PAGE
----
Ekuatorial

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Protecting the Last Forest of Lamandau

Kinipan villagers standing around and sitting on trees that have been cut down from their forest area. To this day, the village still struggles against the oil palm plantation expansion by a local company that has been clearing forest areas in Lamandau district, Central Kalimantan since 2015. Source: Dionisius Reynaldo Triwibowo

February 01, 2019

By Dionisius Reynaldo Triwibowo

The article was first published by Kompas on January 24, 2019.

Lamandau,  CENTRAL KALIMANTAN –  Amid an expansion threat from an oil palm plantation, the youth of Dayak Tomun tribe in Kubung village, Lamandau district of Central Kalimantan, has been in a planting frenzy in a bid to protect their forest areas.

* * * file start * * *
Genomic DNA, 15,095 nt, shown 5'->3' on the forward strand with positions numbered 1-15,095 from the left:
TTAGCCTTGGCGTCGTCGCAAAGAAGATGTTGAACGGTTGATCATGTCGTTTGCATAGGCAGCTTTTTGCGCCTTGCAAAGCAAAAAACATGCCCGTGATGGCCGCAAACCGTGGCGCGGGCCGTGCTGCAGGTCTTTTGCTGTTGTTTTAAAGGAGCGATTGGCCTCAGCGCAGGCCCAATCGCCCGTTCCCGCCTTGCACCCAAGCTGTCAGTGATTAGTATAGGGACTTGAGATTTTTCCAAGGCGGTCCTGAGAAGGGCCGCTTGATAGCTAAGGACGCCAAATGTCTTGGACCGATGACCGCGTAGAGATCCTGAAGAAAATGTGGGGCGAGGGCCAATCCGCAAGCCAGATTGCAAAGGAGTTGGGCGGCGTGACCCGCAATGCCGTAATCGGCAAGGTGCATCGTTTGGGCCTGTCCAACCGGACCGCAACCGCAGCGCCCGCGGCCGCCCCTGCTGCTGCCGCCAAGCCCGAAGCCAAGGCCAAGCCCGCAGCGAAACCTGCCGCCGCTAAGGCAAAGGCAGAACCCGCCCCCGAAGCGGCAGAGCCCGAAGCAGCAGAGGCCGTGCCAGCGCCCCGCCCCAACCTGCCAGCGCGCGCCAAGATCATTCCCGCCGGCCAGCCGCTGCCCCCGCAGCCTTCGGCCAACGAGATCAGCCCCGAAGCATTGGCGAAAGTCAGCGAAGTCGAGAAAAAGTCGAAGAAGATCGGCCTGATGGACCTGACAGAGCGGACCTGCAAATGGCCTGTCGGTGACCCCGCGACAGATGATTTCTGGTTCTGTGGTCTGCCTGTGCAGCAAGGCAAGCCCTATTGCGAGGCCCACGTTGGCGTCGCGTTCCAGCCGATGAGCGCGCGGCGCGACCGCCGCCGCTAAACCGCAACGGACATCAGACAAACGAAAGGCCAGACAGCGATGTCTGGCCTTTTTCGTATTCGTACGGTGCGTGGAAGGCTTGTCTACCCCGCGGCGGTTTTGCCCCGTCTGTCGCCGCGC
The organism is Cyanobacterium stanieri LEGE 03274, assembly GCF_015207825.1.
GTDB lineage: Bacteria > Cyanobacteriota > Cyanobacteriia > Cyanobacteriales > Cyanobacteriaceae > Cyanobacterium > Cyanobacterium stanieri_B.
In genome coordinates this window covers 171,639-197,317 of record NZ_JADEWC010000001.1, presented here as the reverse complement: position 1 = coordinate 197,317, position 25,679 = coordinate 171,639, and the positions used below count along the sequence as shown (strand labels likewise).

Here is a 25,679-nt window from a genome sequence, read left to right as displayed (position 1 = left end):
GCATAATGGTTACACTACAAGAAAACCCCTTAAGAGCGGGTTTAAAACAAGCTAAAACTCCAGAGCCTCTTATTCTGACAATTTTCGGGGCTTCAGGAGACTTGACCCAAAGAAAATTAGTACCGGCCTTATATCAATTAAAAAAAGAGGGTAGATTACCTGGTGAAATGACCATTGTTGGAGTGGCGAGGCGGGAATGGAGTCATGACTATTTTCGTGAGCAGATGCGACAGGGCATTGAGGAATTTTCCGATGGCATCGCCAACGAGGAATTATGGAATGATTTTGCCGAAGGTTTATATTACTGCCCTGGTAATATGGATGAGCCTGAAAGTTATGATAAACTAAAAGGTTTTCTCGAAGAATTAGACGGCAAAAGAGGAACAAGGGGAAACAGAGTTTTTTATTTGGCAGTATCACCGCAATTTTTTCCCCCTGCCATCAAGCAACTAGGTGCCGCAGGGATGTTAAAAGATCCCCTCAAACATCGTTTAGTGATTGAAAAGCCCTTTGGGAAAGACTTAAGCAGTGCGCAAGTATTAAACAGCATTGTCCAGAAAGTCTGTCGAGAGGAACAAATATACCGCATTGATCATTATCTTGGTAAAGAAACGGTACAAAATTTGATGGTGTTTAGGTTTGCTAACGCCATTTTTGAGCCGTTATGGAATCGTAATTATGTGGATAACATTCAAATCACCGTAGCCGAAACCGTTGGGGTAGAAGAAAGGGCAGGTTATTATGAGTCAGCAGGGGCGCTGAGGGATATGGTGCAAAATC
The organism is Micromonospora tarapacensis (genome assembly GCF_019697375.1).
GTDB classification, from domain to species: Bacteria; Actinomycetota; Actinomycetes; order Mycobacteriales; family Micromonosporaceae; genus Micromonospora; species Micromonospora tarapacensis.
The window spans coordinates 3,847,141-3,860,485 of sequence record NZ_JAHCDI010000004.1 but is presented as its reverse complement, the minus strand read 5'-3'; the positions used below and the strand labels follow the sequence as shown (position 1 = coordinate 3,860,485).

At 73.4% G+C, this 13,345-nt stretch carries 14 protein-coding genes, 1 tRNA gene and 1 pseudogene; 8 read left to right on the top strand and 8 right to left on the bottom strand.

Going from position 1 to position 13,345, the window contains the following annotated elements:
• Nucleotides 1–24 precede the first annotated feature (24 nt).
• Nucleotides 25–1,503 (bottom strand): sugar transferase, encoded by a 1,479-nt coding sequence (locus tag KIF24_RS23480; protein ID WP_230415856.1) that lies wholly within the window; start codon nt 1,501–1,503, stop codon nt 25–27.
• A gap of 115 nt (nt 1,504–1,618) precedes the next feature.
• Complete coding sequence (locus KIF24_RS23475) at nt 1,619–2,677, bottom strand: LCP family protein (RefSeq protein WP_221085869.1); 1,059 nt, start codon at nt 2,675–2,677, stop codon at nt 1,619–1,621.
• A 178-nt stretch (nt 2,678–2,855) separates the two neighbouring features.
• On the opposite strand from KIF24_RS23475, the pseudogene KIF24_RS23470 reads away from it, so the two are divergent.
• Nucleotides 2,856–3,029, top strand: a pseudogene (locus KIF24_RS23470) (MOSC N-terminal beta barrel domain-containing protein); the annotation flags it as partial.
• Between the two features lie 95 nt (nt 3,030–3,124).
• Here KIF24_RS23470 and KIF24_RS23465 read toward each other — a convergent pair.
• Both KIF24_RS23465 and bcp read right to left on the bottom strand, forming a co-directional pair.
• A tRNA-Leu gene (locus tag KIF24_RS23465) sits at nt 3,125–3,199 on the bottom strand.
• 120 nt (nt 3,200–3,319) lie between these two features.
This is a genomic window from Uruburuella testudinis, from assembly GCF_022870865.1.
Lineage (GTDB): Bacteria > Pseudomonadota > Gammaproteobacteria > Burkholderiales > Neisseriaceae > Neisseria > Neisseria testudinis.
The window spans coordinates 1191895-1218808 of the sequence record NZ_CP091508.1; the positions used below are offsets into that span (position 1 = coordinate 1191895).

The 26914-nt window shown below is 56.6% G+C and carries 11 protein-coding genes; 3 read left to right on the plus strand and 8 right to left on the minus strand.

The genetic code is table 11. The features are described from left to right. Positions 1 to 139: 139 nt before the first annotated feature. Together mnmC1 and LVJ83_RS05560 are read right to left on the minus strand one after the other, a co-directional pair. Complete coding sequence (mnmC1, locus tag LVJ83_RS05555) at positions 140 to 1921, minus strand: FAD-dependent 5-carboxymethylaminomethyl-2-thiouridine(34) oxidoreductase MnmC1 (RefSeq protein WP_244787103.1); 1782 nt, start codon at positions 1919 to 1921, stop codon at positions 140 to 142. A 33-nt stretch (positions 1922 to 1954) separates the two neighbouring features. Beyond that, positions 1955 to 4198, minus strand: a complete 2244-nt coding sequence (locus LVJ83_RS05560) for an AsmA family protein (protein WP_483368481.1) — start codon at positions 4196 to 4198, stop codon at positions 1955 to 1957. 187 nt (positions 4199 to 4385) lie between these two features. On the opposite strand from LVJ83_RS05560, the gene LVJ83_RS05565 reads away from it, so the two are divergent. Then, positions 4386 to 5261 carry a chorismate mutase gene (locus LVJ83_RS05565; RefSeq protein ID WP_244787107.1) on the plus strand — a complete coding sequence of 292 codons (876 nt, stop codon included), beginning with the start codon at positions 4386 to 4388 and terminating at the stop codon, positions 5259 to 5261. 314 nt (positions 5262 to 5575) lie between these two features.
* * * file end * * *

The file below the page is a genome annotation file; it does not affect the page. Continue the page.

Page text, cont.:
Albert Himawan, one of the youth of the village, was seen busy sorting out durian as others were unloading the green, yellow, and red spikey fruit from the baskets. 

“Those were [harvested] from menyandau (red: waiting for fallen durian) in the forest all night, “ said Albert in his house on Wednesday (16/1/2019). 

Durian is one of the main produce in the forest areas of Kubung Village. Albert can collect between 40 to 45 durians and sell them at a range between Rp7,000 (US$0.50) to Rp10,000 (US$0.71). 

“If you’re dilligent enough, you can earn about Rp13 million (US$930) in less than a month. That’s [the result] of waiting all night in the forest. If you want to be rich here, then you need to go to the forest more often,” he said after earning Rp450,000 (US$32.19) that day. 

In addition to durian, Kubung villagers also rely on jengkol (Archidendron pauciflorum) as their source of income. 

Jonathan Pondar (13), helps his parents to harvest jengkol in the forest, approximately five kilometers from his house in Kubung village. He waits for Toni (35), who had already climbed a jengkol tree, or locally known as jaring, to throw the fruits from above.